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What is regenerative braking and how does it work?

nissan leaf
(Image credit: Nissan)

The best electric cars come with a lot of impressive features, but one of the most interesting is the regenerative braking system. The idea is that you can recuperate some of the lost electricity, sending it back into the battery to be used later.

If you’ve never driven an electric car, or even a hybrid, then this concept might be completely new to you. Even if it’s not, you may not be aware of how regenerative braking works or the scope of what it can actually do. So what is regenerative braking exactly, and how does it work?

What is regenerative braking? 

Kia EV6 parked on side of road

(Image credit: Tom's Guide)

Regenerative braking is a system in which an electrified vehicle, be it a fully-fledged electric car or a hybrid, reclaims kinetic energy as the car slows down. That energy is then used to recharge the main battery, ready to be used later.

Some non-hybrid cars do offer some sort of regenerative braking. However it only happens in quantities that are barely noticeable, and the captured energy is pumped into your 12V battery. The majority of your kinetic energy is lost to heat as the brake pads slow your car down. 

The regenerative braking in electrified cars is much more noticeable and beneficial. While you can’t reclaim all the car’s kinetic energy as you brake, the reclaimed power can make a difference to your overall battery level. That extra power can be utilized in the future, improving your gas mileage or electrical range in the process.

How does regenerative braking work? 

An all electric Tesla Model 3 in white on cement road with trees in background on sunny day.

(Image credit: Shutterstock)

When you hit the brakes in your car, hydraulic fluid squeezes your brake pads against the brake disc — which is rotating with your wheels. The two coming together produces friction, which slows the car down or brings it to a halt. The regular brakes in an electric car work the same way, but regenerative braking is a different system.

Regenerative braking kicks in as soon as the driver takes their foot off the accelerator pedal. The electric motor, which powers your wheels, then switches directions and begins running in reverse — sending power back into the battery.

In simple terms, the wheels become a miniature generator, producing electricity as the motor’s magnetic field rotates through the stationary stature. It’s the same way the alternator in an internal combustion engine produces power for the 12V battery.

This process also produces resistance, which slows you down, and the stronger the regeneration the faster the deceleration will be. The benefits here are that it takes the pressure off the brake pads, extending their life and the life of the system as a whole. It’s also the principle behind one-pedal driving systems, which is one of the best features electric cars have to offer.

How much energy can you get from regenerative braking?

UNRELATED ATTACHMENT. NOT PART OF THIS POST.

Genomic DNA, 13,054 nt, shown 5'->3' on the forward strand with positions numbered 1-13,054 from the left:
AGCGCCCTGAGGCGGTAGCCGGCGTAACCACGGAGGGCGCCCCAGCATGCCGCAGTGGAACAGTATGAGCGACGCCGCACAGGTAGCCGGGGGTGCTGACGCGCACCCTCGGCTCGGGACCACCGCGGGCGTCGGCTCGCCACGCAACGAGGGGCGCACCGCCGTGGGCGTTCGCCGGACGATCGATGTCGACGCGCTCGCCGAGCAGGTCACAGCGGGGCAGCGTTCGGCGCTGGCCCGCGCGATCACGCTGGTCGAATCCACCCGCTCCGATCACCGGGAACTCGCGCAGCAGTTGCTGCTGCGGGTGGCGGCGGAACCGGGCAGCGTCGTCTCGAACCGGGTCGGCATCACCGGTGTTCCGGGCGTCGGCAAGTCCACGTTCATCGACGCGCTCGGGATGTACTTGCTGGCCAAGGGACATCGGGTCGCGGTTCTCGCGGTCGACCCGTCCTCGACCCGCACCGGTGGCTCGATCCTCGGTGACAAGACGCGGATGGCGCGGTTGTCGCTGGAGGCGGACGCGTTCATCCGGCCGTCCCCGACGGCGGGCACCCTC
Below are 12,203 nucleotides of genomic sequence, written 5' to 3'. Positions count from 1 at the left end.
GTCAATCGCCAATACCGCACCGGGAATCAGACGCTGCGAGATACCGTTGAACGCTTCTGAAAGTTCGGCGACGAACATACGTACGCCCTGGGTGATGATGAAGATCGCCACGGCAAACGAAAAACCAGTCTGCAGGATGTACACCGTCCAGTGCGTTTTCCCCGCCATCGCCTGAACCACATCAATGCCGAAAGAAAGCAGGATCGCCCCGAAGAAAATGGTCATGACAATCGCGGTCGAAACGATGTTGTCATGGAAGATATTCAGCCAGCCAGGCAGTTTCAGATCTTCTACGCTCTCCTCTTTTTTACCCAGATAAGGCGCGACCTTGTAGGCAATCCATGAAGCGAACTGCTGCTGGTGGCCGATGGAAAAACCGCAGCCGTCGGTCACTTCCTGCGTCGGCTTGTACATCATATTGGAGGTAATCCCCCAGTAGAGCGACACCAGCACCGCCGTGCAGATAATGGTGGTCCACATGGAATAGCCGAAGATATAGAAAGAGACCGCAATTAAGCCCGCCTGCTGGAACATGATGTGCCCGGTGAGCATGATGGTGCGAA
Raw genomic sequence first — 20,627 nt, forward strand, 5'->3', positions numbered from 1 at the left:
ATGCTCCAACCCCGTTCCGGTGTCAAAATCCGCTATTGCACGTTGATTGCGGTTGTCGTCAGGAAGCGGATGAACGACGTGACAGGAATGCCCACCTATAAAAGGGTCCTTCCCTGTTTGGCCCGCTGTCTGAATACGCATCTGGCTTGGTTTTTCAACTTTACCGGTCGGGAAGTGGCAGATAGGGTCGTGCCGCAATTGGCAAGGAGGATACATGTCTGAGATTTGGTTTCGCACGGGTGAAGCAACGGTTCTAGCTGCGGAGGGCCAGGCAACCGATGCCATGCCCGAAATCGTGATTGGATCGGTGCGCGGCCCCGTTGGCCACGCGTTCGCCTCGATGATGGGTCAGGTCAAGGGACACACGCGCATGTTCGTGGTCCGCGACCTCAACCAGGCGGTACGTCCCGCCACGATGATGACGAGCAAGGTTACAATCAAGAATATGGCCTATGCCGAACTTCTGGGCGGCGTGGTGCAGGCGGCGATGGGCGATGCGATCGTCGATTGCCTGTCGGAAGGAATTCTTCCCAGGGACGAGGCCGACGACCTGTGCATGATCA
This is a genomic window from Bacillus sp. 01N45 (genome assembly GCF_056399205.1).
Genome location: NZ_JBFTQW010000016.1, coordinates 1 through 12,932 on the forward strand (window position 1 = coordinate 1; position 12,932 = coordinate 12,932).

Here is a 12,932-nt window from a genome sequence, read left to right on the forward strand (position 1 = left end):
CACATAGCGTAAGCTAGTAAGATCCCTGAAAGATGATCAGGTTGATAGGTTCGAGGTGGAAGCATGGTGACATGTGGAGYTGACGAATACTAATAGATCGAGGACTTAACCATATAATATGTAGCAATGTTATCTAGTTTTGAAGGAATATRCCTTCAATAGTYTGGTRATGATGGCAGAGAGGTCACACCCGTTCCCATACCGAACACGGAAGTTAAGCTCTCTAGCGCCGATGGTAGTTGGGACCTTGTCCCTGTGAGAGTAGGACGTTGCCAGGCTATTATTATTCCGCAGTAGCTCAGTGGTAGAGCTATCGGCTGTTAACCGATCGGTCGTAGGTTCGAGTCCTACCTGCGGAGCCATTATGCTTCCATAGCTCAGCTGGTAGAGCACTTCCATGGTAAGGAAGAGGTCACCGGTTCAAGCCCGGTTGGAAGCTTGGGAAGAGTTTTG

Jaguar I-Pace parked on street

(Image credit: Tom's Guide)

The amount of energy a regenerative braking system will recoup varies from car to car and situation to situation. No system can offer 100% regeneration, since it would break the laws of physics. 

The system will also be less effective if you have a full battery, since there’s nowhere for the power to actually go. But done right, you will see an electric car's range estimate and battery percentage tick upwards from time to time.

Different cars offer different levels of regenerative braking, and different ways of customizing it. Some cars, like a Tesla or Jaguar I-Pace, only let you adjust the level of regenerative braking by doing a deep dive into the settings. So you have to set it up before you drive, and stick with it for the duration of the journey.

The likes of the Hyundai IONIQ 5 and Kia EV6 have paddles behind the steering wheel that shift the regeneration strength up and down on the fly. Meanwhile, the Nissan Leaf has two options, with the “e-Pedal” activating the one-pedal driving mode and the “B” gear that increases the level of regen while still requiring regular brake usage.

No matter the car, or how you set it up, physically hitting the brakes will kickstart the regenerative braking system — adding power back to the battery automatically.

Bottom Line 

Regenerative braking isn’t going to add hundreds of miles of range to your car, nor will it be particularly useful on long interrupted stretches of highway. But it will make those shorter journeys more efficient than they would be otherwise, especially if you’ve managed to anger the traffic light gods.

Granted there are still a lot of things you need to do to maximize your EV range, especially if you’re driving in cold weather. Likewise, hybrid drivers will find regenerative braking is a big help towards improving your gas mileage, but there are plenty more things you can do to lower your gas consumption. All in to make sure you spend less time on how to find cheap gas or to find an EV charging station.

But passive as it may be some of the time, it’s still a pretty useful feature to have in your car — be it fully electric or some kind of hybrid. After all, the only alternative is to let all that energy go to waste, and who’d want that?

Tom Pritchard
Automotive Editor

Tom is the Tom's Guide's Automotive Editor, which means he can usually be found knee deep in stats the latest and best electric cars, or checking out some sort of driving gadget. It's long way from his days as editor of Gizmodo UK, when pretty much everything was on the table. He’s usually found trying to squeeze another giant Lego set onto the shelf, draining very large cups of coffee, or complaining that Ikea won’t let him buy the stuff he really needs online.